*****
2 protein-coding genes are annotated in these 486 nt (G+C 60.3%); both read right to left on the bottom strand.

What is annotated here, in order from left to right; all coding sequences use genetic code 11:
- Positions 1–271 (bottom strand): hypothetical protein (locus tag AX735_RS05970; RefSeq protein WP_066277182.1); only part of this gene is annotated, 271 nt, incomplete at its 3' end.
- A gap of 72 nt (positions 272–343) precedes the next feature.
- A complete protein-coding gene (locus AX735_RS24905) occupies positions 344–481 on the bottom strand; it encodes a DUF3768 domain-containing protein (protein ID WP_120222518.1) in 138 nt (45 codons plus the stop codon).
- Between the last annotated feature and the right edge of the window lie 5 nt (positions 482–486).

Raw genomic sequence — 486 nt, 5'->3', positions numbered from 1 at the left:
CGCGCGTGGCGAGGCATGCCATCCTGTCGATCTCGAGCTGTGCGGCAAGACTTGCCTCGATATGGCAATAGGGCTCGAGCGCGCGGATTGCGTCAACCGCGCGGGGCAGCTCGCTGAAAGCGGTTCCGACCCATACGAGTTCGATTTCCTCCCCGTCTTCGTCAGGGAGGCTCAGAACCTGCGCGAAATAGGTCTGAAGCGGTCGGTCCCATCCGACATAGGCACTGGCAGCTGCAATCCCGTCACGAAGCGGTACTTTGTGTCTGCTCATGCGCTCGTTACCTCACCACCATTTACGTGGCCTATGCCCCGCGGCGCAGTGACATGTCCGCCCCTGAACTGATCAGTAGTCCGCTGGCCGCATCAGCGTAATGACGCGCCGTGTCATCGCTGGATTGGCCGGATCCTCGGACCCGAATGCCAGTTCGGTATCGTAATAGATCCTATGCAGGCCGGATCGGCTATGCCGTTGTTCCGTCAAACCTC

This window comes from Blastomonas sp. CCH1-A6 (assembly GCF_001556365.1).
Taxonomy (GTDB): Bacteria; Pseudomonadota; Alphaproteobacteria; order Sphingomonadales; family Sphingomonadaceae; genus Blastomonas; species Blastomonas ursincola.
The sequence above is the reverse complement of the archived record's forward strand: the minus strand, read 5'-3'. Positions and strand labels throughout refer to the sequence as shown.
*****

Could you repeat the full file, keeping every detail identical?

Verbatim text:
2 protein-coding genes are annotated in these 486 nt (G+C 60.3%); both read right to left on the bottom strand.

What is annotated here, in order from left to right; all coding sequences use genetic code 11:
- Positions 1–271 (bottom strand): hypothetical protein (locus tag AX735_RS05970; RefSeq protein WP_066277182.1); only part of this gene is annotated, 271 nt, incomplete at its 3' end.
- A gap of 72 nt (positions 272–343) precedes the next feature.
- A complete protein-coding gene (locus AX735_RS24905) occupies positions 344–481 on the bottom strand; it encodes a DUF3768 domain-containing protein (protein ID WP_120222518.1) in 138 nt (45 codons plus the stop codon).
- Between the last annotated feature and the right edge of the window lie 5 nt (positions 482–486).

Raw genomic sequence — 486 nt, 5'->3', positions numbered from 1 at the left:
CGCGCGTGGCGAGGCATGCCATCCTGTCGATCTCGAGCTGTGCGGCAAGACTTGCCTCGATATGGCAATAGGGCTCGAGCGCGCGGATTGCGTCAACCGCGCGGGGCAGCTCGCTGAAAGCGGTTCCGACCCATACGAGTTCGATTTCCTCCCCGTCTTCGTCAGGGAGGCTCAGAACCTGCGCGAAATAGGTCTGAAGCGGTCGGTCCCATCCGACATAGGCACTGGCAGCTGCAATCCCGTCACGAAGCGGTACTTTGTGTCTGCTCATGCGCTCGTTACCTCACCACCATTTACGTGGCCTATGCCCCGCGGCGCAGTGACATGTCCGCCCCTGAACTGATCAGTAGTCCGCTGGCCGCATCAGCGTAATGACGCGCCGTGTCATCGCTGGATTGGCCGGATCCTCGGACCCGAATGCCAGTTCGGTATCGTAATAGATCCTATGCAGGCCGGATCGGCTATGCCGTTGTTCCGTCAAACCTC

This window comes from Blastomonas sp. CCH1-A6 (assembly GCF_001556365.1).
Taxonomy (GTDB): Bacteria; Pseudomonadota; Alphaproteobacteria; order Sphingomonadales; family Sphingomonadaceae; genus Blastomonas; species Blastomonas ursincola.
The sequence above is the reverse complement of the archived record's forward strand: the minus strand, read 5'-3'. Positions and strand labels throughout refer to the sequence as shown.